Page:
The Church transcends time in Dallas


Nicolas Henderson, Staff Writer

“34 years ago I never would have expected to be performing this album in Dallas in 2016.” 


That sentiment from lead singer and bassist, Steve Kilbey, of Australian rock band, The Church, perfectly defined the atmosphere of the evening.


The band returned to Dallas for the first time since 2006 to perform two sets, the first consisted of 1982’s The Blurred Crusade in it’s entirety, while the second set featured tracks from its two most recent albums, Further/Deeper and Untitled #23, alongside other tracks from their extensive career.


Aside from the ethereal, almost spiritual aspect to The Church’s guitar-infused sound, the venue further added to the mystical

The Church perform live at Sons of Hermann Hall in Dallas. This was the first night of the tour.
The Church perform live at Sons of Hermann Hall in Dallas. This was the first night of the tour. Photo by Nicolas Henderson. 

vibe of the event. Sons of Hermann Hall, a 116 year old Dallas icon, is still used by two Dallas lodges. The venue is also reported to be one of the most haunted buildings in Dallas. This made the perfect setting for a band who’s lead singer was selling Tarot Cards at the merchandise stand.


“I see we are experimenting with minimalist lighting this evening,” Kilbey sarcastically remarked, noting the lack of typical spotlights. After a special meet and greet and soundcheck for V.I.P. ticketholders, the band took the stage around 8 p.m. and went right into the first track from The Blurred Crusade, “Almost With You”. They quickly followed with outstanding renditions of “When You Were Mine” and “Field Of Mars”.


“In true Church form we are performing an album we never released in the U.S.,” Kilbey remarked on a few songs added into the set.


That didn’t phase the sold-out crowd of approximately 200, most of which knew every song by heart.


Before “To Be In Your Eyes” Kilbey remarked that the band likes to make fun of him for this song because it was written about his girlfriend at the time.


“And she’s here tonight,” drummer Tim Powles quipped, to which Kilbey quickly retorted “sorry Gladys”.

Steve Kilbey (left), Peter Koppes (center), and Ian Haug (right) perform "Laurel Canyon" at Sons of Hermann Hall. The Dallas stop was the first show of the tour.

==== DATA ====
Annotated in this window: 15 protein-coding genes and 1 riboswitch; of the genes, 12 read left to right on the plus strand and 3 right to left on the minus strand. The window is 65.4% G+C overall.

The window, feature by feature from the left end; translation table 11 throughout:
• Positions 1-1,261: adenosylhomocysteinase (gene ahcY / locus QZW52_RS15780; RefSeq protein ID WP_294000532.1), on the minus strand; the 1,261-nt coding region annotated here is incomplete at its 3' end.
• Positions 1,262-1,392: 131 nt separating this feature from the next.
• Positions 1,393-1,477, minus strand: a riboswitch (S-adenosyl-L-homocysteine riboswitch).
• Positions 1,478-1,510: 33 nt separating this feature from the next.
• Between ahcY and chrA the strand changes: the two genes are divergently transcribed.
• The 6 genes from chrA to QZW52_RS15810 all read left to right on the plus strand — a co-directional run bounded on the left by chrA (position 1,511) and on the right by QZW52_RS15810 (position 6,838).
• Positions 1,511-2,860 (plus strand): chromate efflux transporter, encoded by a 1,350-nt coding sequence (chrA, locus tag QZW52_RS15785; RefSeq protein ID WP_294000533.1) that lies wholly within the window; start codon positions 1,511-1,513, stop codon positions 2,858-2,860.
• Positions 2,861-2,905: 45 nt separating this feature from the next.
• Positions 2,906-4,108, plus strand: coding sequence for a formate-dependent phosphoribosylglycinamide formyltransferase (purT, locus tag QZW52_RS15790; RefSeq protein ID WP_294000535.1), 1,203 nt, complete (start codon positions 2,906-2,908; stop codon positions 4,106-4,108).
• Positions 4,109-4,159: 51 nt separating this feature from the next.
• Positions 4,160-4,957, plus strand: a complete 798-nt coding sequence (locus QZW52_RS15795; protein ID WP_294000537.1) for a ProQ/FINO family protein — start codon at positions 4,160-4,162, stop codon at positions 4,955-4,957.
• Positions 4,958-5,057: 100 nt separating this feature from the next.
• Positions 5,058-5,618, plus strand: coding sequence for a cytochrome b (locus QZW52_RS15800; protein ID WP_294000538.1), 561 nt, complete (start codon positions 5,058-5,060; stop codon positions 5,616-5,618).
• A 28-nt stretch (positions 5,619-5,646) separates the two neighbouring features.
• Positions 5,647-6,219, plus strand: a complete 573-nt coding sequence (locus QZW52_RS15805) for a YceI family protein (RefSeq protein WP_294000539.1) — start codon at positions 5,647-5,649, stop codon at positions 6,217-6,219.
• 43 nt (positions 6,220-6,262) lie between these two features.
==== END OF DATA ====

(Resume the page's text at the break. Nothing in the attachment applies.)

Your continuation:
Steve Kilbey (left), Peter Koppes (center), and Ian Haug (right) perform “Laurel Canyon” at Sons of Hermann Hall. The Dallas stop was the first show of the tour. Photo by Nicolas Henderson. 


Drummer Tim Powles and guitarist Peter Koppes were in great spirits the whole show, constantly joking around with each other and audience members throughout. At one point Powles bolted off the stage, with Koppes quickly following behind. I have no idea what they were doing, but it made for a very entertaining Dallas themed improv from Kilbey, with lyrics referencing Deep Ellum and Malcolm X Boulevard. After a couple minutes of waiting, Kilbey, with a look of almost disbelief on his face, looks to the crowd and says “what would you do if you were me?”


Finally Powles and Koppes returned and the band broke into a great rendition of “On Angel Street”. The energy was at its most electric when the band performed two classics off of its 1988 album Starfish, “Reptile” and of course “Under The Milky Way”.


It was during the last song of the main set, “Delirious”, that things got weird. The band made a couple more errors than usual

The Church performs "On Angel Street" live at Sons of Hermann Hall. Photo by Nicolas Henderson.
The Church performs “On Angel Street” live at Sons of Hermann Hall. Photo by Nicolas Henderson.

during the song, but considering how spot on The Church always is, it had no impact on the overall quality of the show. After one small tempo error by Powles he and Koppes sported big smiles until the end of the song, aware of the mistake but taking it lightly. Kilbey on the other hand was not amused. In the last couple of songs I began to notice Koppes constant joking around seemed to be getting on Kilbey’s nerves (even during soundcheck I noticed this a little). When Powles made the tempo mistake I immediately saw Kilbey’s frustration. He finished the song somewhat half-heatedly and clearly frustrated before turning around, yelling something at Powles, and then storming angrily off of the stage.


The rest of the band minus Koppes quickly followed suit, clearly confused by what had  just occurred. Koppes stayed on stage trying to keep the crowd entertained while he waited to see if Kilbey would come back.


“This has never happened to us before, ever,” Koppes told the crowd.
Despite Koppes attempts to get Kilbey back on stage to finish the show, Kilbey did not return and thus the show was over. While the ending was truly unexpected and it would have been nice to hear the last two songs, it was an ending that only added to the mystic aura of The Church and the entire evening as a whole. It was quite fitting for a band whose entire basis is to throw out the rule book and do things its way. This was the first show of the tour, but you wouldn’t know that based off of their performance. The Church is one of the best live bands of all time, and it was incredible to be able to witness them in such an intimate setting.